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A state senator wants to eliminate child labor laws in Missouri. This is not a shock. In the past few decades, middle-class Americans have gone from single-earner families to two-earner families. Why not three-, four-, and five-earner families? 

Or as Jay Leno put it, "Why should the 10-year-olds in China be getting all the good factory jobs, huh?"

Since Republicans gained control of 54 state legislative chambers in November, a flood of anti-middle-class proposals are being rammed through Statehouses all over the country.   

Massive, thunderous protests in Wisconsin have brought national attention to Gov. Scott Walker's plan to savagely cut wages, benefits and bargaining rights for government workers. Gov. John Kasich says he'll do the same thing in Ohio if a bill racing through the state Senate doesn't pass. In New Jersey, Gov. Chris Christie wants to drastically cut retirement benefits. Never mind that the state’s politicians skipped pension contributions in 13 of 17 years while workers didn’t skip any. Oh, and New Jersey’s pension fund managers actually lost money on some of their “creative” investments.

None of these guys are willing to raise taxes on millionaires. That’s because their political careers depend on millionaires. They receive generous support from a well-funded, well-coordinated network of think tanks, Astroturf groups, business groups, political action committees and billionaire donors. The CEO political machine is epitomized, perhaps, by the Koch brothers, who hold secret meetings of billionaires and CEOs every year to plot political strategy. The Kochs founded the Tea Party through Americans for Prosperity, which contributed $40 million to political campaigns this year.

These short-sighted capitalists foster proposals to enhance their own wealth under the rubric of “creating a good business climate.” Whether intentional or not, their greed and their reactionary ideas end up undermining the middle class.

Take Utah’s new U.S. senator, Mike Lee, for example. He was elected with the help of the Tea Party. He thinks child labor laws are unconstitutional. And it’s no accident that the Missouri state senator who filed the bill to repeal child labor law also filed a bill to weaken unions. In Nevada, a bill was filed yesterday to repeal the minimum wage.

Since 1955, the wildly misnamed National Right to Work Legal Defense Fund has gotten funding from large corporations and billionaires to do one thing: bust unions. The Koch brothers donate money to the group, which is behind many of the “right to work (for LESS)” proposals being considered in Maine, New Hampshire, Ohio, Michigan, Wisconsin, Indiana, Montana and Missouri.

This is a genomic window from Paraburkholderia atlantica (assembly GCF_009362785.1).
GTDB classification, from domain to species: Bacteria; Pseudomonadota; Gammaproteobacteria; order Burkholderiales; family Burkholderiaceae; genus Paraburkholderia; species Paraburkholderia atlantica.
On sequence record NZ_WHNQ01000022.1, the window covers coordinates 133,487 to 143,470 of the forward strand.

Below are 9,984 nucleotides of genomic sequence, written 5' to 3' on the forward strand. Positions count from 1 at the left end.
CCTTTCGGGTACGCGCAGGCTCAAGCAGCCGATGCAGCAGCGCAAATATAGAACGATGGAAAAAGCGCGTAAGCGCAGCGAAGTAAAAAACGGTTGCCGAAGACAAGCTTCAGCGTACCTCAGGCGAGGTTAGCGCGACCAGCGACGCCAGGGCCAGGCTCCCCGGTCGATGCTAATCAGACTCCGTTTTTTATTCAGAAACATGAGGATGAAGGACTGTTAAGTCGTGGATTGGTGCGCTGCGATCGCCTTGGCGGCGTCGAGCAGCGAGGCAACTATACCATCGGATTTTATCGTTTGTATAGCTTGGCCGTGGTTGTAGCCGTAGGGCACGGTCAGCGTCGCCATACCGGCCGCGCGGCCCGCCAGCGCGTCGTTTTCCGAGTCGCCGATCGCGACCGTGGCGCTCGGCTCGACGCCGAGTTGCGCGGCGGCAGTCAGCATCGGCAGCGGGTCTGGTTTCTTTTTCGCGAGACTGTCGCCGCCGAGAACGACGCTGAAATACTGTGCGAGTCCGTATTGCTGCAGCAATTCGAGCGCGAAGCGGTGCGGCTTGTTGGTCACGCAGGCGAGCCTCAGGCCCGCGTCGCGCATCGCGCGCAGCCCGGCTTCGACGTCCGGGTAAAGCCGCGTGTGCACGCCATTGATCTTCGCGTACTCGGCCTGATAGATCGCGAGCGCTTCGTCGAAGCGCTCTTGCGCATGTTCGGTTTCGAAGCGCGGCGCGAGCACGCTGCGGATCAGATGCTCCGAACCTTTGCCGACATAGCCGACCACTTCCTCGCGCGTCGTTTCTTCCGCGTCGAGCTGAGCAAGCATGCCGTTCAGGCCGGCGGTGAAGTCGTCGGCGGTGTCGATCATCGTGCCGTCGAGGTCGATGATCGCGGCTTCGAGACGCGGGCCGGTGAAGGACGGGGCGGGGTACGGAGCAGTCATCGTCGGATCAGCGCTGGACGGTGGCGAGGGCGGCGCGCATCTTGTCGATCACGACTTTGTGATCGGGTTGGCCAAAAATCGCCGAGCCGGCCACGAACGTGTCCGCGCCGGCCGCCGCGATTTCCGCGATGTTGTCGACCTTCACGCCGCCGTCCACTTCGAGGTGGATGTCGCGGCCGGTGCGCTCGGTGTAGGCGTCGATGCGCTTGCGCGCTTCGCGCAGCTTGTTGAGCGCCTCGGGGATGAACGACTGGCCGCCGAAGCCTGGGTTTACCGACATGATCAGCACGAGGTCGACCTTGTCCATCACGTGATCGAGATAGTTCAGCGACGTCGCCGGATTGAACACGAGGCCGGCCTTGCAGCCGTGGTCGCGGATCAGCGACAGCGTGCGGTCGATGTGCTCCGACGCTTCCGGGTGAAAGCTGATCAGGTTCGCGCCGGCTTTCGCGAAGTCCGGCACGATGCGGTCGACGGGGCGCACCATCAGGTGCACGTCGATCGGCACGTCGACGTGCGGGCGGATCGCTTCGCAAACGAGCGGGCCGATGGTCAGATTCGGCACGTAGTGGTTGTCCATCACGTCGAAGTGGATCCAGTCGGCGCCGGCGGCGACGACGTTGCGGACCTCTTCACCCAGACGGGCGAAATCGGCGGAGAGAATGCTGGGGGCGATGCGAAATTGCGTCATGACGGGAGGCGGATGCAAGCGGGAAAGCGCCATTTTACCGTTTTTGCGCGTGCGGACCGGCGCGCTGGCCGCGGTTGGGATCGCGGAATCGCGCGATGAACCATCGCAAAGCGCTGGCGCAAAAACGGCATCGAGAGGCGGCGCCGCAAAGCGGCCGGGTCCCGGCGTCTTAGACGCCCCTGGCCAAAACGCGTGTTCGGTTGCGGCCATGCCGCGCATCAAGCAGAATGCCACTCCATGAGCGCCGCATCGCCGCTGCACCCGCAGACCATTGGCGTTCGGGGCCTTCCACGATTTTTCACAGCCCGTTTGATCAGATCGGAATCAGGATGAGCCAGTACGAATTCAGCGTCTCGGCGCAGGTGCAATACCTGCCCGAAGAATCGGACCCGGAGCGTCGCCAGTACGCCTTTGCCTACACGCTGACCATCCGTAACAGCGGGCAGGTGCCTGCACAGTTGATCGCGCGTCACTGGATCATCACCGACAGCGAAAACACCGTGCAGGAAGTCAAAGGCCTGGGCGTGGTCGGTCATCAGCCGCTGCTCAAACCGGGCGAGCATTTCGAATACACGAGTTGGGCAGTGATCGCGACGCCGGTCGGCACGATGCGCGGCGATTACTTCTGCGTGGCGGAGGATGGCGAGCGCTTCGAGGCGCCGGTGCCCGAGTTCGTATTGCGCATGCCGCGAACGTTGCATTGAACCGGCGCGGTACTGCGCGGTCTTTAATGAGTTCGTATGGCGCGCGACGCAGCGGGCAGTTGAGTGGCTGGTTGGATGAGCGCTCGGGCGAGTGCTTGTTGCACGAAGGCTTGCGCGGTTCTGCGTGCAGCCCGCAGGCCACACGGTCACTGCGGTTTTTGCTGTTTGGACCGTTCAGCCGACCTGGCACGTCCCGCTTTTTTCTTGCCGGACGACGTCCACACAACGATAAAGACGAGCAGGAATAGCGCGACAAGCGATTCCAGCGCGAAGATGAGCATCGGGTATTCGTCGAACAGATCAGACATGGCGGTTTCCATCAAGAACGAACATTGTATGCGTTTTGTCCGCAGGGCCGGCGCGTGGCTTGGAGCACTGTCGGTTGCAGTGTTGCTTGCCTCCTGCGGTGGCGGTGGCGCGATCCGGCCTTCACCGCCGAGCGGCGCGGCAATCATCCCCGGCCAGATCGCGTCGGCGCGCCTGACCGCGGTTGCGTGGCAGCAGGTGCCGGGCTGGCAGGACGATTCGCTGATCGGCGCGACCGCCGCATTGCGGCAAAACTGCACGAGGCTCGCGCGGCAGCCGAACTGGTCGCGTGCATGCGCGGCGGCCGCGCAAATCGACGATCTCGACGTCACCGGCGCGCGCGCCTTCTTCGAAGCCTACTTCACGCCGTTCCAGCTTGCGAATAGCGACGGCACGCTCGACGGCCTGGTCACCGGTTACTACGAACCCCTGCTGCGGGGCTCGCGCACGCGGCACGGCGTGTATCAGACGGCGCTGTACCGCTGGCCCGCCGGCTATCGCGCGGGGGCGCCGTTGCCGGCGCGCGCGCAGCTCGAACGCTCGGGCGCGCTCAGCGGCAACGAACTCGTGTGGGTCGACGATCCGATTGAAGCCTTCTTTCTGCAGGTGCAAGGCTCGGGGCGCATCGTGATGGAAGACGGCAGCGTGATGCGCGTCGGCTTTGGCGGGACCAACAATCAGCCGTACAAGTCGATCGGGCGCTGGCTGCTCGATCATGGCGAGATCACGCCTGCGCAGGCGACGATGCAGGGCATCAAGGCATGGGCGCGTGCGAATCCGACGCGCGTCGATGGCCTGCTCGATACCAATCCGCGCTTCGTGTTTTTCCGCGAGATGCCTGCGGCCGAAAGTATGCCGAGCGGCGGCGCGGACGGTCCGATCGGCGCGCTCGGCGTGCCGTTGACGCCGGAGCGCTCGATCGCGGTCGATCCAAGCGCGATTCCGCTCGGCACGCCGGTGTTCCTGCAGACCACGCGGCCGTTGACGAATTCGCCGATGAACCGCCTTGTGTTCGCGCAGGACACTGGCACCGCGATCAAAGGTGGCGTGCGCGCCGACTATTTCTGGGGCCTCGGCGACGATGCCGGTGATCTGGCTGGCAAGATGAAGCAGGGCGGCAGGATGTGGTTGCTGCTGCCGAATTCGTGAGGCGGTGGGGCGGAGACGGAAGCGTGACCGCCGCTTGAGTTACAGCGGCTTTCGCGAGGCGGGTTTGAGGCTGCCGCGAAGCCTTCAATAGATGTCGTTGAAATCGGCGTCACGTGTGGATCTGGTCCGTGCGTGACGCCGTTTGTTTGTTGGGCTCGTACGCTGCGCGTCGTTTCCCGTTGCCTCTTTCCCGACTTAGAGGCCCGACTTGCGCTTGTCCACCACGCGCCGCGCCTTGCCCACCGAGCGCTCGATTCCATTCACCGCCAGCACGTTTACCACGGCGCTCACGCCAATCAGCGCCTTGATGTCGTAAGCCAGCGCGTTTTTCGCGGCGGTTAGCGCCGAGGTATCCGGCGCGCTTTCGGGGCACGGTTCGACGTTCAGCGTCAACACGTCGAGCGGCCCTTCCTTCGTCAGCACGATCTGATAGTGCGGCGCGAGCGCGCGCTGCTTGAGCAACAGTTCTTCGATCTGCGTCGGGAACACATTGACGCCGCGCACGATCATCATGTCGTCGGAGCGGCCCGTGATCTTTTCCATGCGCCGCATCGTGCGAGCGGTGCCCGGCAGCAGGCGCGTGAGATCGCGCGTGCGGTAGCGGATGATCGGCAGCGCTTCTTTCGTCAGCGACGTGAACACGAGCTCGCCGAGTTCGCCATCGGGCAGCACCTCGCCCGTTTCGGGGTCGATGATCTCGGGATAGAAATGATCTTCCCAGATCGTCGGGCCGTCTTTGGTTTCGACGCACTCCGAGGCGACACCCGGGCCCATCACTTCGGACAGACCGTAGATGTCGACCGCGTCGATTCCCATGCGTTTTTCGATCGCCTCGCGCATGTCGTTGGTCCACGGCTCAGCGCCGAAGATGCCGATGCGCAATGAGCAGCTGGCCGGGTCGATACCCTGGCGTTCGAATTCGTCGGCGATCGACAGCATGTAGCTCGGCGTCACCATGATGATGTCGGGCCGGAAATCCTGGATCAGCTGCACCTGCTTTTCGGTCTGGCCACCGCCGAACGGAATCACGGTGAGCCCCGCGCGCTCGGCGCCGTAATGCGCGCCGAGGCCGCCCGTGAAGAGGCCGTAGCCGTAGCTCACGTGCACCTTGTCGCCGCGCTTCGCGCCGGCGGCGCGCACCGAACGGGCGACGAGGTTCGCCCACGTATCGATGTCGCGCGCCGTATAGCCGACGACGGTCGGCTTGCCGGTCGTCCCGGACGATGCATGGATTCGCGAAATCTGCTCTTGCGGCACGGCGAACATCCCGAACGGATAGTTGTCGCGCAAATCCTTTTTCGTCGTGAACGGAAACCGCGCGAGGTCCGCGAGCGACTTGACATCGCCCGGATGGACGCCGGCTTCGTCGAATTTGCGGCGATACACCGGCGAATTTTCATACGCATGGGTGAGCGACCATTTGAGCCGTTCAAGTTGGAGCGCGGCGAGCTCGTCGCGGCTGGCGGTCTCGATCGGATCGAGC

These “right to work (for LESS)” proposals have been passed in more than a dozen states. They have nothing to do with rights and nothing to do with work. They are simply a tactic for weakening unions by forcing them to represent workers who don’t pay dues. Presented as a tool to “create a good business climate,” “right to work (for LESS)” laws resulted in a lower standard of living for everyone. Wages declined by more than $5,000 a year, the risk of workplace death rose by 50 percent, educational standards fell and poverty increased.

Now that “right to work (for LESS)” laws have weakened private-sector unions, politicians are going after public-sector unions. In Wisconsin, for example, Gov. Scott Walker (a recipient of Koch money) used the pretense of “budget repair” to attack government workers’ collective bargaining rights. If Walker succeeds, he won’t just hurt teachers, sanitation workers, corrections officers and nurses. He’ll lower living standards for everyone who lives in Wisconsin. The state will lose $1.1 billion in economic activity and private-sector 9,000 jobs, according to the Institute for Wisconsin’s Future.  

Perhaps some of the lawmakers who support legislation to pauperize their middle-class constituents have good intentions. Maybe they really do believe that cutting government workers' pay or busting unions or cutting funds for education will result in a stronger economy.  But it’s hard to see how anyone can justify returning to the days when children as young as 5 worked long hours in atrocious conditions, when the vast majority of children had no schooling, when child miners were kicked by foremen and when children lost their fingers, their limbs and their lives in dangerous factories.

 The 19th century robber baron Jay Gould once said, “I can hire half the working class to shoot the other half.” Today we can see those divide-and-conquer tactics in the propaganda that pits public sector unions against private sector unions, rank-and-file against union leadership, unionized workers against nonunionized workers, citizen workers against non-citizen workers. The divide-and-conquer mindset culminated recently in Walker’s threat to call out the heavily working-class National Guard against government workers if they didn’t like his budget plan.

So don’t get fooled by the attacks on unions if you’re not in a union. Don’t fall for the criticisms of government unions if you work in the private sector. Because they’ll come after your children next.

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